Fran Blinebury of the Houston Chronicle was talking with Dikembe about the fact that he is being honored by the NBA and the Rockets for his impressive career and the conversation veered towards the manner in which then-General Manager (but not yet coach) Isiah dismissed the veteran center's ability to contribute and traded him unceremoniously to the Chicago Bulls, for whom he would never play a minute. Mutombo explains to Blinebury in the Chronicle that it was Isiah's insulting words that drive him to excel still and that have made him able to step into the starting lineup the past two seasons when Yao has gone down with injury.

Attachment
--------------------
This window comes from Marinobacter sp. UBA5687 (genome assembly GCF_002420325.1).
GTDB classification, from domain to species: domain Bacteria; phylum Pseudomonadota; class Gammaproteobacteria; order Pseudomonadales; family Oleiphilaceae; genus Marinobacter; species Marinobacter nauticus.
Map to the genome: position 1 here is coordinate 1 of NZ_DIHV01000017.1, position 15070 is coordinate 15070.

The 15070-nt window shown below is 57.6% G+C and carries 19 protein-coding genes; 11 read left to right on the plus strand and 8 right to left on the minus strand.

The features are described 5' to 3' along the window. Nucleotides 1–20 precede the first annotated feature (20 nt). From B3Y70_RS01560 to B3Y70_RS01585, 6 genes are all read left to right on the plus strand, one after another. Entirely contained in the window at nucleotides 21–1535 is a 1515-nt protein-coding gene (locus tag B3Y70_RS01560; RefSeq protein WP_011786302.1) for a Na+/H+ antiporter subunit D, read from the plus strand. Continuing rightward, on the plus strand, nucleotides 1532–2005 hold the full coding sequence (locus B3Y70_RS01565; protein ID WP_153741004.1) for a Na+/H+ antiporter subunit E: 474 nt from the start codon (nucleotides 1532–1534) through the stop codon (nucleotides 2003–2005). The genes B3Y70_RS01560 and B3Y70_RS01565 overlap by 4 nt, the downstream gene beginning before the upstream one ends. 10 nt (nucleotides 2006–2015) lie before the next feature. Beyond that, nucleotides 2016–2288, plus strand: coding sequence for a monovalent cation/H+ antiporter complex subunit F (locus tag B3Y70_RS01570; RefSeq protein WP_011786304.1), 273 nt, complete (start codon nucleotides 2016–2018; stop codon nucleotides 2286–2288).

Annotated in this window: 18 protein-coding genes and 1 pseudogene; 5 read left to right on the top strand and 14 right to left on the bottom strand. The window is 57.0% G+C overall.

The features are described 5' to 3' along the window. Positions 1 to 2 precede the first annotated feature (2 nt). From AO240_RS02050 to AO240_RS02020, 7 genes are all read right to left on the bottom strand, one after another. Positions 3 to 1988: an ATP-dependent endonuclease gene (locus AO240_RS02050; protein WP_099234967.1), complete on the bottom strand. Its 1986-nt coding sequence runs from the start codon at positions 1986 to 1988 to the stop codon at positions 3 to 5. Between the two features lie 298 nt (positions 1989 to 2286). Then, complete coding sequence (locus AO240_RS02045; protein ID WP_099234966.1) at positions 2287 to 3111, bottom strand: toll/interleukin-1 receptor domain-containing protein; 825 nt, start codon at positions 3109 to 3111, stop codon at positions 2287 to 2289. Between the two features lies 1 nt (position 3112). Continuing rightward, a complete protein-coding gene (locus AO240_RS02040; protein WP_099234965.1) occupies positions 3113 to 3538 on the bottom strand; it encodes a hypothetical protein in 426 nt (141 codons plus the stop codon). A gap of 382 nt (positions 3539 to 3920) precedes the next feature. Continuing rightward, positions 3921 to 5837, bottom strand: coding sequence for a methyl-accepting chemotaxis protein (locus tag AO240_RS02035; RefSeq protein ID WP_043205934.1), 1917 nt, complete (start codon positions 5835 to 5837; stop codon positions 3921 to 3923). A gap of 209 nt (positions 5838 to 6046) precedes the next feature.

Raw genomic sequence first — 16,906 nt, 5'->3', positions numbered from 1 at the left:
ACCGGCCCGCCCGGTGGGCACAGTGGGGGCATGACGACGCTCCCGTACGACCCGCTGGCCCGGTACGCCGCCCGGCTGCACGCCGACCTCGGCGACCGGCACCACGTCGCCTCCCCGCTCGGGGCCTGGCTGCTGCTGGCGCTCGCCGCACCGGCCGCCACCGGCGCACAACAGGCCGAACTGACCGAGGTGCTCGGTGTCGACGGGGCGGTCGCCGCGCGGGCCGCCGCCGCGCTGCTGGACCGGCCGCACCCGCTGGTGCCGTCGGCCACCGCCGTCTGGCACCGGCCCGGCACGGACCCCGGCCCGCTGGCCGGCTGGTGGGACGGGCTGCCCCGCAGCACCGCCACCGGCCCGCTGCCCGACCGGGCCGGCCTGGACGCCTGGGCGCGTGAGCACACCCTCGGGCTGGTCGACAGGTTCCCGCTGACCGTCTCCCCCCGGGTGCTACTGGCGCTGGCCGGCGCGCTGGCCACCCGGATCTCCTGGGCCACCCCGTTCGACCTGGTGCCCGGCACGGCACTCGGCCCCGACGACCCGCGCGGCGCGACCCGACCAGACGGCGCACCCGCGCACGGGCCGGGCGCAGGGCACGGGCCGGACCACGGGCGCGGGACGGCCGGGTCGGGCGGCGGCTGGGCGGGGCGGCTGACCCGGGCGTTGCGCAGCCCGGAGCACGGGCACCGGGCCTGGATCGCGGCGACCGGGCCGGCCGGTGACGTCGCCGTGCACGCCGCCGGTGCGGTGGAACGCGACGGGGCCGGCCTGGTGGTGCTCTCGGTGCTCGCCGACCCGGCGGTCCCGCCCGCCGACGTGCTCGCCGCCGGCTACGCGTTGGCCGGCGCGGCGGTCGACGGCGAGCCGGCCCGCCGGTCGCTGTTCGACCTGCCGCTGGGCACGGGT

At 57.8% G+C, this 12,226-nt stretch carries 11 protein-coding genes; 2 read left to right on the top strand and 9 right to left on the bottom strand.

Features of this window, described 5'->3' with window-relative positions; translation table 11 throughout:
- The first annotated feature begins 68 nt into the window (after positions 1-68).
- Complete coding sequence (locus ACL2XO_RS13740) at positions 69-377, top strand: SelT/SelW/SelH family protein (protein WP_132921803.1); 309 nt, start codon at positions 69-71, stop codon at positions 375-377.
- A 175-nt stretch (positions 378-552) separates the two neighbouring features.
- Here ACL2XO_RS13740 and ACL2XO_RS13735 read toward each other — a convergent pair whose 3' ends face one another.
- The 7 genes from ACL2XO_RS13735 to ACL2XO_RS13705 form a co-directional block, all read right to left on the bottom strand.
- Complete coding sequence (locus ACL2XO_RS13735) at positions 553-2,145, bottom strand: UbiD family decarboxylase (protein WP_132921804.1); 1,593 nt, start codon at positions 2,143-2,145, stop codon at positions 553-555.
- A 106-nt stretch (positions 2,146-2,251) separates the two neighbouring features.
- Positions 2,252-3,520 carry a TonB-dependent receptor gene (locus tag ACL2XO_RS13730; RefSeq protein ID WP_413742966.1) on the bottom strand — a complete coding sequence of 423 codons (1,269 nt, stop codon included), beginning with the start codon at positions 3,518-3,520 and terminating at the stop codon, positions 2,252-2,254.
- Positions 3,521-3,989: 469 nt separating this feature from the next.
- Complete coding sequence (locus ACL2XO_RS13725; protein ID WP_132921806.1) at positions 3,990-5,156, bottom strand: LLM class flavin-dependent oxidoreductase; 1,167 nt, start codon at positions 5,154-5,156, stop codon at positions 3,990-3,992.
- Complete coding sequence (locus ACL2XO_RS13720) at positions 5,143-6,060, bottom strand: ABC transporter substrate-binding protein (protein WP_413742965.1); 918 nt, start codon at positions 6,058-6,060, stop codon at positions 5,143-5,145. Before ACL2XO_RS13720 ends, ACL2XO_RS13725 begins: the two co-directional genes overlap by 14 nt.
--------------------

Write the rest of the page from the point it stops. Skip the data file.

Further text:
"It's still a wound... My wife and I still talk about it. It's still a bit sad to see the commissioner coming and all those people coming to celebrate the 17 years of my career and accomplishments and you look back and say that about (four) years ago, I had a guy tell me that I couldn't play basketball no more, to go to the beach and onto vacation. That's the same guy who's losing his job tomorrow. ... I never said nothing (to Thomas),' Mutombo said. 'The last time we played at the Garden (Jan. 9), my wife asked me to go shake his hand, to just forgive him. I went and shook his hand and I told him, 'On behalf of my wife, I want to shake your hand and I forgive you for everything you've done to me."